In the high-stakes world of mergers and acquisitions (M&As), negotiation missteps can amplify into disasters, and lucky breaks into triumphs. As a result, there is much that business negotiators can learn from stories of M&A negotiation strategy in the news. To take one case study, the 2015-2016 bidding war between hotel chain Marriott International and China’s Anbang Insurance Group, detailed in a Wall Street Journal article by Craig Karmin, Dana Mattioli, and Rick Carew, offers lessons on the risks inherent in secrecy.
On April 15, 2015, Starwood Hotels and Resorts Worldwide, owner and operator of Westin, Sheraton, W Hotels, and other hospitality brands, revealed it was for sale. Anbang Insurance Group, a 12-year-old Chinese company owned by a murky blend of corporate shareholders and holding companies registered across China, expressed interest. But Starwood was skeptical of Anbang’s ability to secure financing, according to the Journal. The Beijing company had been buying up insurers and hotels across the globe, but its broader goals were unclear.
Throughout the fall, Anbang chairman Wu Xiaohui proposed various deal options as part of the company’s M&A negotiation strategy but backed away in November when Starwood said it wouldn’t proceed until Anbang provided specific financing plans. The same month, Starwood accepted a $12.2 billion bid from Marriott. The deal, which would create the world’s largest hotel company, offered clear synergies and straightforward financing.
On Again, Off Again
Soon, however, Anbang was back in the picture. On March 10, just two weeks before Starwood shareholders were due to vote on the Marriott deal, the Chinese firm submitted a $76 per share, all-cash offer for Starwood.
“Our friends in China have resurfaced,” Starwood CEO Thomas Mangas notified his counterpart at Marriott, Arne Sorenson, the Journal reports. Still pursuing a cautious M&A negotiation strategy, Starwood told Anbang it would have to bid higher and provide proof of financing to displace Marriott. Anbang raised its offer to $78 per share and offered a letter of credit from China Construction Bank for the full amount.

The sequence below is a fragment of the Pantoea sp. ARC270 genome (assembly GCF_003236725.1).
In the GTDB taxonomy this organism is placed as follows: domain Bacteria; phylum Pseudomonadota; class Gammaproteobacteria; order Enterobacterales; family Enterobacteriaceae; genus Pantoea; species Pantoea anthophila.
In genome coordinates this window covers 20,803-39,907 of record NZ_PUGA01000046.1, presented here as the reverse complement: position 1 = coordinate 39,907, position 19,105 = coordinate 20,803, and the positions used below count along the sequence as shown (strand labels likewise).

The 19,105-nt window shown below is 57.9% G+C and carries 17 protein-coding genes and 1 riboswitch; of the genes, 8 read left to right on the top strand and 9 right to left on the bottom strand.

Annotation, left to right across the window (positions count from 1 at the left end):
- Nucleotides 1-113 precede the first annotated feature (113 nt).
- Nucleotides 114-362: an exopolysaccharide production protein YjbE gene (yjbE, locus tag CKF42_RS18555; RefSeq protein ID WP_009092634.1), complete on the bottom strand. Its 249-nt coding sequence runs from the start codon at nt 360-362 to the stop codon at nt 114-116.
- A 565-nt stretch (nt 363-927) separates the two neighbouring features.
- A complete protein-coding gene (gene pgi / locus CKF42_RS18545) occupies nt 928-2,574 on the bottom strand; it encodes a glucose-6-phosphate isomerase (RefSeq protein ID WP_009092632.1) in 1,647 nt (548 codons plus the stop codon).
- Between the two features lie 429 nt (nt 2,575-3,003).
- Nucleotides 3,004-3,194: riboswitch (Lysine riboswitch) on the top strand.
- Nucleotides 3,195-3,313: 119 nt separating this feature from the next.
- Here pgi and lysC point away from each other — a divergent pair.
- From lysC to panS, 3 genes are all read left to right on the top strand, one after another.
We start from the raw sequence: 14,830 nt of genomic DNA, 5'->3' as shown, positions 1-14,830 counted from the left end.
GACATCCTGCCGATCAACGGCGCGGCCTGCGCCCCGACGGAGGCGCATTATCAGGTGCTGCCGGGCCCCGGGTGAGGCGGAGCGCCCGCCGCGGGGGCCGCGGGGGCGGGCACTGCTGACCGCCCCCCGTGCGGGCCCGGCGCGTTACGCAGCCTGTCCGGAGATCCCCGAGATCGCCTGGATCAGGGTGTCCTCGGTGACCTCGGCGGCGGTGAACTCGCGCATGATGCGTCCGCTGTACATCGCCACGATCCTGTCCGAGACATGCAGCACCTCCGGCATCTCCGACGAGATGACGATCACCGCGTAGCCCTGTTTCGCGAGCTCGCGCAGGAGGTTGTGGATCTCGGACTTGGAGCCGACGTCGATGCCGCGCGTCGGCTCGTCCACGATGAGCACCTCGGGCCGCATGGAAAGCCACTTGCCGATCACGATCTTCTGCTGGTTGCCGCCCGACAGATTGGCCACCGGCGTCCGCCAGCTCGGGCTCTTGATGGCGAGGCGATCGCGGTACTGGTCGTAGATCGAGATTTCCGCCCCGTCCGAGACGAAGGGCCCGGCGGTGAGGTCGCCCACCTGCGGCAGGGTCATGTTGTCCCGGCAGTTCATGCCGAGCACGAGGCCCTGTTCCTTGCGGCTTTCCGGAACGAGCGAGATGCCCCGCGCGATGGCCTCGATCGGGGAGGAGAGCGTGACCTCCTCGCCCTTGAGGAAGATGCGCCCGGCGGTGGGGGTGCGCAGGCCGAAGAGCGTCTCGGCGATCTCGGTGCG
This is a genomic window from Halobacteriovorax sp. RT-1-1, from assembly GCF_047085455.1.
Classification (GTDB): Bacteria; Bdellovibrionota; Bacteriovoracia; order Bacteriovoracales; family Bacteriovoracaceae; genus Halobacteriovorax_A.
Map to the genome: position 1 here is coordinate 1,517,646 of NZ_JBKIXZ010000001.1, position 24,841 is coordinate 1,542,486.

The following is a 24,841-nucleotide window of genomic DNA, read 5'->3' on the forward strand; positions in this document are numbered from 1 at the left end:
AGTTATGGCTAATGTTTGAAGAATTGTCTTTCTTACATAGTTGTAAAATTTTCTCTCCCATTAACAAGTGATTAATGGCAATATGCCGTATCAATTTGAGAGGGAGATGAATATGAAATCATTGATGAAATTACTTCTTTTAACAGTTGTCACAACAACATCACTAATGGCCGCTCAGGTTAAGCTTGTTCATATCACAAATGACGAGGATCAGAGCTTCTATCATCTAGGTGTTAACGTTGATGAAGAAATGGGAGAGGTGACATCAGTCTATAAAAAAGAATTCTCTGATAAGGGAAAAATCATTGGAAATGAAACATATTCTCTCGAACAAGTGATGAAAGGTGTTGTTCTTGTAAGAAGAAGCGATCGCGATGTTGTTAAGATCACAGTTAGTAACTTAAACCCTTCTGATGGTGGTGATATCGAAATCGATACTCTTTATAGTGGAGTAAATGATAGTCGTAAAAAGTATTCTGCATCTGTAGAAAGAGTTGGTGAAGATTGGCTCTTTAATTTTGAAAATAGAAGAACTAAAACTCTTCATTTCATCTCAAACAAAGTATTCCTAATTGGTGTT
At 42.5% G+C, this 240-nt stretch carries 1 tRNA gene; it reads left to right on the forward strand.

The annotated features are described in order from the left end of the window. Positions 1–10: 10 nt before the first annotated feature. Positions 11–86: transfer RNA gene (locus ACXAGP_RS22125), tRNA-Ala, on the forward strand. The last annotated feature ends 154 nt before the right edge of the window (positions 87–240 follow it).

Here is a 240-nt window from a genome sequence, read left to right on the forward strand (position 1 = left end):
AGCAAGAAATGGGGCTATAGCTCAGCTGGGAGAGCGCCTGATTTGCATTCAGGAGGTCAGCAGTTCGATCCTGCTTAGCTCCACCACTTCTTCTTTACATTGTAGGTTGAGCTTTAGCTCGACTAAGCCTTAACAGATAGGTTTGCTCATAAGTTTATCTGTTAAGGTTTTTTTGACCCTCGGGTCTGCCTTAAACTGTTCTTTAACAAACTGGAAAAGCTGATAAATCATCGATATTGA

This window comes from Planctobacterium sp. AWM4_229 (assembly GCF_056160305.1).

But Starwood had questions: What did Anbang expect to gain from the acquisition? What if the Chinese government scuttled the deal after Starwood walked away from Marriott? To address this concern, Starwood asked for and received an extraordinary guarantee from Anbang, according to the Journal: that the deal would still close at the promised price even without Chinese regulatory approval.
On March 21, Starwood announced it was accepting Anbang’s $13 billion bid and calling off its deal-making process with Marriott.
Clarity, at Last
Marriott came back with a $13.6 billion bid that relied more on cash than its previous stock-and-cash offer. Starwood accepted.
The negotiation process was heating up. Anbang upped the ante once more, this time with an all-cash offer of $81 per share. Starwood convinced the Chinese firm to nudge its offer up to $82.75 per share, or $14 billion, then demanded proof of financing and regulatory approval at the new price. No longer able to compete on price, Marriott argued that it offered stronger strategic value to Starwood than Anbang.
For three days, Starwood waited for Anbang to meet its demands. Then Anbang’s M&A negotiation tactics abruptly shifted: The company’s lawyers revealed the company was walking away. That left Marriott the winning bidder—for $1.2 billion above its opening bid, thanks to Anbang.
“It’s great to have clarity,” Marriott’s Sorenson told the Journal, looking on the bright side of the business negotiation. “We had very little insight into what the competing bidder was prepared to pay.”
After regulatory approvals, Marriott and Starwood closed their merger on September 23, 2016, becoming the world’s largest hotel company with over 5,700 properties.
The Downside of Unpredictable Behavior
As part of its M&A negotiation strategy, Starwood tried but largely failed to understand Anbang’s interests and motives. Although Starwood ultimately profited from the bidding war, its lack of knowledge about Anbang and its motives easily could have drawn it into a high-risk deal. Meanwhile, Marriott paid substantially more for its prize because of the involvement of a bidder whose decision making was difficult to understand.
Many negotiators swear by secrecy and the element of surprise. When the New York Times asked Donald Trump during the 2016 presidential campaign about China’s aggressive moves in the South China Sea, he responded, “I don’t want to say what I would do because . . . we need unpredictability.” He continued, “I wouldn’t want them to know what my real thinking is.”
The Starwood deal illustrates the downside of secrecy as an M&A negotiation strategy and beyond. We may try to get an edge by keeping the other side guessing but end up simply confusing them. What’s more, secretive negotiators typically leave value on the table. When you fail to reveal information about your preferences and interests, you miss opportunities to discover mutually beneficial tradeoffs.
Of course, it’s smart to keep information about your bottom line, as well as sensitive financial and other data, under wraps. But be open and forthright about your underlying interests and motivations. Your counterpart will appreciate your candor and likely reciprocate. Through this process, you will build trust and increase your odds of a successful long-term partnership.
Have you experienced a counterpart’s unpredictable M&A negotiation strategy?